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In a small local authority with few officers, a local authority officer has legitimate use of the full file but he proceeds to make use of the information in some private capacity. Can the Minister read out, or tell us, the words of the Data Protection Act which catch the offence of unauthorised use of authorised material?
Lord Mackay of Ardbrecknish: I do not have the Data Protection Act to hand, but I have made it clear that it covers the unauthorised use of information to which the person had authorised access. As I mentioned earlier, we have successfully prosecuted department staff under the Computer Misuse Act.
I was about to give the noble Baroness the reassurance that Clause 4 makes an offence the unlawful disclosure of personal data by local authority staff, auditors, and local government ombudsmen. Therefore, it makes an offence the unlawful disclosure of personal data by those people, including local authority staff mentioned by the noble Baroness.
To sum up, we believe that in addition to the tight internal controls we have, and what I believe will be the responsible way local authorities will deal with the three issues of access, use and disclosure--we shall be sending out a circular once the Bill receives Royal Assent drawing attention to the new offence in Clause 4--the legislation is in place which will allow the authorities to prosecute anyone who breaches the terms of the Act; that is, through unauthorised access, unauthorised use or unauthorised disclosure. In addition, we will certainly take disciplinary steps against such a person.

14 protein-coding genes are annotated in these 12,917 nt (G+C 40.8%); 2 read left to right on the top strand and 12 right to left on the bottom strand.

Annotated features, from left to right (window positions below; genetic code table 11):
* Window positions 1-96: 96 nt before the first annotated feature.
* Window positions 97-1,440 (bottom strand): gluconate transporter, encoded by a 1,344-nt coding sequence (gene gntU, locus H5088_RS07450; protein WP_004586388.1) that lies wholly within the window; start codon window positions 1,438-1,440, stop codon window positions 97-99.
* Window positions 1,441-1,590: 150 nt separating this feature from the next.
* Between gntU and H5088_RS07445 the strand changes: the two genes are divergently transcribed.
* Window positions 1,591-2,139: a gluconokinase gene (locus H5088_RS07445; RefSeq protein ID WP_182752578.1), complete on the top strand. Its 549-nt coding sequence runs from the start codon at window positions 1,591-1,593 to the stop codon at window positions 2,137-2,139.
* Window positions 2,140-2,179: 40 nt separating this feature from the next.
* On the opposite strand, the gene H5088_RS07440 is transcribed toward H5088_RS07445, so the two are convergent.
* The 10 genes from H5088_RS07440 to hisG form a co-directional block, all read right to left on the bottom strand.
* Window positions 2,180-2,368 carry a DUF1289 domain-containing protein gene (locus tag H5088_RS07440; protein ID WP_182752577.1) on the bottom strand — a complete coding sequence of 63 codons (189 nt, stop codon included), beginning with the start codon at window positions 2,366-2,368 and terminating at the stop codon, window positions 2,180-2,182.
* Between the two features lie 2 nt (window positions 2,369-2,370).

Lord Carter: I am sure that the Committee is extremely grateful to the Minister. Perhaps while I ask the Minister a question, advice will reach him on the Data Protection Act. We can see only the provisions which deal with disclosure. We can see nothing which deals with use. Perhaps advice about that will be forthcoming and we can be directed to the relevant part of the Data Protection Act.
If the amendment is incorrectly drafted it can be redrafted, or the Minister can bring back his own amendment if he is prepared to take the point. I am still not convinced, not about authorised access as part of a person's work--that is the proper access of information--but about the unauthorised use of such information. The Minister has not dealt with the concerns of the registrar, which I read to him. Perhaps I may again quote from her letter. It refers not to R. v Brown but to R. v. Victoria Parker, now Bignell. It was heard before Southwark Crown Court. In January, the registrar stated:
The Minister must deal with the issue. It is the job of the Data Protection Registrar to consider such issues. She has expressed real concern that there is a gap in protection and the amendment is intended to deal with that. However, the Minister appears to be saying that the department is entirely happy that there is no such gap. The Minister must say in terms on what grounds the registrar's argument is misconceived.